So far, so impressive. After only a handful of fall premieres, broadcasters already have two reasons to celebrate: Fox's Glee and the CW's The Vampire Diaries debuted to strong numbers last week, suggesting that perhaps the coming weeks won't be a repeat of last fall's disappointing returns.

Wednesday night's conceptually risky Glee (7.5 million viewers) was the network's highest-rated scripted fall series premiere in three years, and Thursday's Vampire Diaries (4.9 million) was the CW's most-watched series premiere.

Both scored well in the networks' internal intent to view tracking polls leading up to their premieres, which should give other shows that rank higher on that list some hope. Fox's animated spinoff The Cleveland Show is currently at the top, followed by CBS' crime-drama spinoff NCIS: Los Angeles, NBC's comedy Community, ABC's sci-fi drama V and ABC's mystery series FlashForward.

All of NBC's new shows are on among the top 10 in the poll, which bodes well for the network's mission to climb from fourth place this fall. But fans said there were more likely to watch NBC's new dramas and comedy than the network's most crucial gamble, The Jay Leno Show, which premieres Monday night.

How many viewers will watch Leno is the biggest guessing game in town. Most agree the talk-show host's premiere will draw a crowd (after all, Conan O'Brien taking over The Tonight Show attracted plenty of curiosity in May). The question is where Leno will settle during the coming weeks.

NBC has defined success as Leno doing as well or better than he performed as host of Tonight, which would mean averaging 5.2 million viewers. But if NBC winds up with significantly lower average ratings at 10 p.m. with Leno and 11:35 p.m. with Tonight under O'Brien, will anybody outside of NBC consider the maneuvering a success?

What would be ironic is if NBC rebounded this fall thanks to its new scripted programing, while its heavily promoted, drama-replacing weeknight talk show struggled.

In the coming weeks, each network faces unique challenges.

-- Fox is hoping the charm of Glee doesn't wear thin and can continue posting strong numbers. The other sensitive hour on the schedule is the second season of Fringe diving into the Thursday night maelstrom. If both shows can hold firm numbers and there's no surprise drops from Fox's returning shows, its executives can put their feet on their desks and wait until Fox's midseason hits return.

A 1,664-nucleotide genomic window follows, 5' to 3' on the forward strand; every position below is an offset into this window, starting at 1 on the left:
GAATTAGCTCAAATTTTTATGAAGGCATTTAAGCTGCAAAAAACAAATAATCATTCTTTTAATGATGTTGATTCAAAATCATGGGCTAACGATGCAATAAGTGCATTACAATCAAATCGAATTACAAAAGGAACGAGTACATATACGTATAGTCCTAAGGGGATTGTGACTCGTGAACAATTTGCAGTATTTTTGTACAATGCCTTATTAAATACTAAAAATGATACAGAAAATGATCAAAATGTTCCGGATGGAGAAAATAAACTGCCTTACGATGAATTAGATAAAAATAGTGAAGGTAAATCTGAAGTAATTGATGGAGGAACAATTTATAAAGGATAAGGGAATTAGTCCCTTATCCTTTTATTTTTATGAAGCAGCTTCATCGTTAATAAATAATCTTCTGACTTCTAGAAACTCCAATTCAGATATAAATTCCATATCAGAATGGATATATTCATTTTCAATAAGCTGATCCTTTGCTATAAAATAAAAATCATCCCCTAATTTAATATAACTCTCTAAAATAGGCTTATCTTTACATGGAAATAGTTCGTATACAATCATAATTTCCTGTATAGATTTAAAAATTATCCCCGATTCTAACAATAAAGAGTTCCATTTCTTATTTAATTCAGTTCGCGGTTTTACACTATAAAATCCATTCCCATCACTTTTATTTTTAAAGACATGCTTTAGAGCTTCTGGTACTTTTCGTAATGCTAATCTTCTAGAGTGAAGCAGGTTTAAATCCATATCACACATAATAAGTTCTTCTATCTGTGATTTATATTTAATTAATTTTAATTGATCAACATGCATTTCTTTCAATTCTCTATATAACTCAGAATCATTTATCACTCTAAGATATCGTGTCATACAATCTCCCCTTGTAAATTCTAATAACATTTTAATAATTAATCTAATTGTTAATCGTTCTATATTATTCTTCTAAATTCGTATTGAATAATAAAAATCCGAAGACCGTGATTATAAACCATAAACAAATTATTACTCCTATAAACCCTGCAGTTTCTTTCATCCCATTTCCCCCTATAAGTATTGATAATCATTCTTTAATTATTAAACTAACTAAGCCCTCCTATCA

-- NBC is tinkering with so much of its schedule that the entire lineup is a wild card. The network particularly needs its Thursday night comedy lineup to continue functioning after softening last season. If promising new comedy Community catches fire, Leno pulls his weight and at least one of the network's new dramas, like Trauma, sparks interest, the network could claim its back on track.

-- Vampire Diaries viewers returning for a second bite is of crucial concern to the CW, and the network also hopes that Thursday's ratings surge signals a rising tide that will lift the show's dramas this week.

-- CBS executives aren't likely to lose much sleep during the coming weeks. The network only needs one new hit to declare victory, and Tuesday's NCIS: Los Angeles is considered as close to a sure thing that exists in network TV. Legal drama The Good Wife on Tuesdays also could surprise, and most expect such scheduling moves as putting The Mentalist on Thursdays and shifting Monday's The Big Bang Theory to after Two and a Half Men to pay off.

-- ABC's biggest nail-biter is its new Wednesday night comedy block. Modern Family will win over critics and Cougar Town has viewers curious, but the chances of ABC instantly creating a successful block is like trying to roll snake eyes four times in a row. Thursday's FlashForward is considered the network's keystone new drama, but November's V might be its dark-horse surprise.